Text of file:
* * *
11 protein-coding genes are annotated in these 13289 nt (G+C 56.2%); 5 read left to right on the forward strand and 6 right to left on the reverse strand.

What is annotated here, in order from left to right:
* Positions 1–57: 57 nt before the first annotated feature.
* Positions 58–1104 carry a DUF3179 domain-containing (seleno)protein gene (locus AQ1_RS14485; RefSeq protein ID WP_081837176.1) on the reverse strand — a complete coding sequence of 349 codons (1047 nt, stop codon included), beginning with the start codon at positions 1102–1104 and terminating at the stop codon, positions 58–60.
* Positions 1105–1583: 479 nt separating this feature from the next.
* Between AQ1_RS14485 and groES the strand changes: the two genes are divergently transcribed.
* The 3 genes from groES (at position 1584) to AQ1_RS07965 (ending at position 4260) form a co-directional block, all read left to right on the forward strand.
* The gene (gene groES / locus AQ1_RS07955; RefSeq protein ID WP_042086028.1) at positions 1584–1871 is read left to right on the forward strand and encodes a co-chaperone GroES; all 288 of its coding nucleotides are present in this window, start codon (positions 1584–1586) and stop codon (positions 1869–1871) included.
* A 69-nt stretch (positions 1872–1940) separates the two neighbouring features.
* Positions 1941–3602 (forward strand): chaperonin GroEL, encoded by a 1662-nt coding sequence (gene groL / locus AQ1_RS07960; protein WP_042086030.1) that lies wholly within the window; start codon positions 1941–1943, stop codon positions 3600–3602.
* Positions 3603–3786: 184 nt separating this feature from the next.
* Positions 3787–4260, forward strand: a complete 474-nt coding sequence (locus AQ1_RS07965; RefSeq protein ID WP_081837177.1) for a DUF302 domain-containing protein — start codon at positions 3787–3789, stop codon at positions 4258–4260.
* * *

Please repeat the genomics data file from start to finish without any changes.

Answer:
11 protein-coding genes are annotated in these 13289 nt (G+C 56.2%); 5 read left to right on the forward strand and 6 right to left on the reverse strand.

What is annotated here, in order from left to right:
* Positions 1–57: 57 nt before the first annotated feature.
* Positions 58–1104 carry a DUF3179 domain-containing (seleno)protein gene (locus AQ1_RS14485; RefSeq protein ID WP_081837176.1) on the reverse strand — a complete coding sequence of 349 codons (1047 nt, stop codon included), beginning with the start codon at positions 1102–1104 and terminating at the stop codon, positions 58–60.
* Positions 1105–1583: 479 nt separating this feature from the next.
* Between AQ1_RS14485 and groES the strand changes: the two genes are divergently transcribed.
* The 3 genes from groES (at position 1584) to AQ1_RS07965 (ending at position 4260) form a co-directional block, all read left to right on the forward strand.
* The gene (gene groES / locus AQ1_RS07955; RefSeq protein ID WP_042086028.1) at positions 1584–1871 is read left to right on the forward strand and encodes a co-chaperone GroES; all 288 of its coding nucleotides are present in this window, start codon (positions 1584–1586) and stop codon (positions 1869–1871) included.
* A 69-nt stretch (positions 1872–1940) separates the two neighbouring features.
* Positions 1941–3602 (forward strand): chaperonin GroEL, encoded by a 1662-nt coding sequence (gene groL / locus AQ1_RS07960; protein WP_042086030.1) that lies wholly within the window; start codon positions 1941–1943, stop codon positions 3600–3602.
* Positions 3603–3786: 184 nt separating this feature from the next.
* Positions 3787–4260, forward strand: a complete 474-nt coding sequence (locus AQ1_RS07965; RefSeq protein ID WP_081837177.1) for a DUF302 domain-containing protein — start codon at positions 3787–3789, stop codon at positions 4258–4260.